Believe it or disregard it, laugh it off or avoid them at all cost. The choice is yours, but superstitions exist.
Believe it or not, these superstitions exist. No matter what, all superstitions are illogical, some are pure irrational and others, with some thought in it, actually could be passed on by our ancestors to discourage us from doing silly things.
Here are some examples of superstitions from around the world. It is just the tip of the ice berg, I am sure you can add more to the list.
- The fear of the number 4, aka Tetraphobia. The pronunciation of that number in Korea, China, Japan, East-Asian and some Southeast-Asian countries, is similar to “death”. Thus it is not uncommon for buildings (including offices, apartments and hotels) to lack floors with the number 4. In Taiwan, there are no 4s or x4s for addresses, car number plates and almost everything numerically-related.
- Here’s an example of an elevator in a residential apartment in Shanghai, China, where the number 4, 13 and 14 floors are missing
- The fear of the number 13, aka Triskaidekaphobia. In the US and Canada, many tall buildings do not have a floor numbered 13.
- We have heard and some feared Friday the 13th, but in Romania, Greece and some Spanish cultures, Tuesday the 13th is considered unlucky
- In Australia, 87 is the unlucky number. In cricket especially, when the batting score is 87, 187 or 287, etc is considered unlucky scores. Being “down under”, Australians consider the reverse thus, 87 is 13 short of 100.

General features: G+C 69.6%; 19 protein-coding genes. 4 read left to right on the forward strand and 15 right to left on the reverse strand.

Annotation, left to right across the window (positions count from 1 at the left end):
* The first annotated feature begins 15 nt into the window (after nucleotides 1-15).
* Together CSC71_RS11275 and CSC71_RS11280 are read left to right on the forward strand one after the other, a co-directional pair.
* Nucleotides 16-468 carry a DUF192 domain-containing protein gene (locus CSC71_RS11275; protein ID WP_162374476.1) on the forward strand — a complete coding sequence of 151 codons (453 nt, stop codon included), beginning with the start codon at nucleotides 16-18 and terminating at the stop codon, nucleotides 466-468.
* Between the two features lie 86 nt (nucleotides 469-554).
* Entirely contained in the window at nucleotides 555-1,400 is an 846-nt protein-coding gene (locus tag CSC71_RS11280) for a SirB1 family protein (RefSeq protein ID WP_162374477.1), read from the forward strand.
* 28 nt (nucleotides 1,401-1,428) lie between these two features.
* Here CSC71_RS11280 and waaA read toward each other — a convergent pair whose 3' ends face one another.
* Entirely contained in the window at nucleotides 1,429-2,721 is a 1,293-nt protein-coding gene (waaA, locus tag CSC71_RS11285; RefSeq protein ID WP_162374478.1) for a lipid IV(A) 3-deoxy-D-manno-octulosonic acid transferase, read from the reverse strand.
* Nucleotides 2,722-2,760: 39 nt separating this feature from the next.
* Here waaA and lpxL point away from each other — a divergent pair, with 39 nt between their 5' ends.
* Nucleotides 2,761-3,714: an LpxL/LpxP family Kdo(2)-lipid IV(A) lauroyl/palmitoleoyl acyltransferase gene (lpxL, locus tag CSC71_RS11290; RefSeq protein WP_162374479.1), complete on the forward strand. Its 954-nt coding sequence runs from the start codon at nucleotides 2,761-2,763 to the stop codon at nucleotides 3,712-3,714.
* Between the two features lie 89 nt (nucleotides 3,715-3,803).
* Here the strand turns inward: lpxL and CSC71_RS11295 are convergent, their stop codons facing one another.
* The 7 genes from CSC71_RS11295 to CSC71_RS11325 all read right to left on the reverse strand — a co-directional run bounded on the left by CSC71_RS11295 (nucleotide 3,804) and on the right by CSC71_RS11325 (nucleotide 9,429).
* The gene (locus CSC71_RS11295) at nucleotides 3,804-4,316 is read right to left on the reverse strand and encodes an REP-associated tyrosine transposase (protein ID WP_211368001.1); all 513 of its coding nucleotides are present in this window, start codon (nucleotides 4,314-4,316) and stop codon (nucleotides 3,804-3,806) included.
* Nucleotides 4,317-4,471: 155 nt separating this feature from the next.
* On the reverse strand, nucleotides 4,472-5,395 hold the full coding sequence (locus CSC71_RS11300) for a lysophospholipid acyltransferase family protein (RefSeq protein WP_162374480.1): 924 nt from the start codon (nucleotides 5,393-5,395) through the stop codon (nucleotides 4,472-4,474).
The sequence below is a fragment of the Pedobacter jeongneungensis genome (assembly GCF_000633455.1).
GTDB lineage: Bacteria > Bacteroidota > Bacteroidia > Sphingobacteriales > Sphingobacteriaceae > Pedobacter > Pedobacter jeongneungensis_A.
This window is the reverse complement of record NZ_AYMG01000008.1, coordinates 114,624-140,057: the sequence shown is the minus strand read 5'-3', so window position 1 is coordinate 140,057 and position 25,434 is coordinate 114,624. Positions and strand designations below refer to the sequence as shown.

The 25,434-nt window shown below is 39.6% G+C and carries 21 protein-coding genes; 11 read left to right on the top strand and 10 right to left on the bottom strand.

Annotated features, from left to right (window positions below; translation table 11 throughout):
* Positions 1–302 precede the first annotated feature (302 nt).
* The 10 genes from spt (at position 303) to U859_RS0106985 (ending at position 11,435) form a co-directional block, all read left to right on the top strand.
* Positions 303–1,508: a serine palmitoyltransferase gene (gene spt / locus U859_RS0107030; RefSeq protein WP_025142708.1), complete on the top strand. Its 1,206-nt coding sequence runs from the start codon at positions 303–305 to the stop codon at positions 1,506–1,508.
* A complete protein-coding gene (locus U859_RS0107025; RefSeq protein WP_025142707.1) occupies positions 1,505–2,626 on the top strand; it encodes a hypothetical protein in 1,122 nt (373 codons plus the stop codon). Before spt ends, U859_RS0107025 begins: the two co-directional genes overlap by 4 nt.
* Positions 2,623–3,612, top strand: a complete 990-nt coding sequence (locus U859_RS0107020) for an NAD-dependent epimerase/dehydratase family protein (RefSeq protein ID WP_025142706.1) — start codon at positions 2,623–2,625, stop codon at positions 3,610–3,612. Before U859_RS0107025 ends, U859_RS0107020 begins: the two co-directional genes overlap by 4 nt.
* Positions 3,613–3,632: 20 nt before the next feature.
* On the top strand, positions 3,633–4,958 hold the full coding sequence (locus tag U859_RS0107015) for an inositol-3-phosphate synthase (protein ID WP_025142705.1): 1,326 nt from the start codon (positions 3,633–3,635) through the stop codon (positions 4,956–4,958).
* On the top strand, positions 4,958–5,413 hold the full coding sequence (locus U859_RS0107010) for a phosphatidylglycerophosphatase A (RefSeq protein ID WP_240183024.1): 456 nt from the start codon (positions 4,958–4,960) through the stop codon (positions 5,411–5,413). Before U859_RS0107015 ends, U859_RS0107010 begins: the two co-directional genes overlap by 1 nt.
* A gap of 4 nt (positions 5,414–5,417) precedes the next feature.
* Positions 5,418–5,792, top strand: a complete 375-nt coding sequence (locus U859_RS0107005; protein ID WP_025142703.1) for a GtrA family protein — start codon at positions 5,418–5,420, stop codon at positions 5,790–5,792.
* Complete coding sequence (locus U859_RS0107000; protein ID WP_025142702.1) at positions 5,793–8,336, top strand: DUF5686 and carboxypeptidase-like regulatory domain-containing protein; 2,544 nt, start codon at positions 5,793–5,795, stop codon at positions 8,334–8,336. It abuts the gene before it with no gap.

- In Italy, 17 is their number to avoid, as in Roman 17 is written as XVII, which can be rearranged as “VIXI”, which in Latin means “I lived”
- In Formula One and other racing categories, no vehicle carries the number 13
- Spilling salt is said to cause a fight or argument during the day
- Breaking a mirror is said to bring 7 years of bad luck
- A horseshoe placed above the doorway is said to collect luck when positioned like a regular “U”. In the opposite direction, it drains luck away.
- Some Chinese cultures consider it bad luck to eat eggs before a major exam, the unfortunate student may get “zero” marks
- In Sweden, it is considered bad luck to place keys on the table
- In South Carolina, placing a hat on the bed bring bad luck
- Cutting your nails in the night is a big no-no in some Indian cultures
- Expectant mothers are not allowed to move house for fear of disfiguring the baby
- Expectant mothers are also not allowed to sew or cut anything during the course of her pregnancy, again the fear of disfiguring the baby
And the list goes on… and on… and on…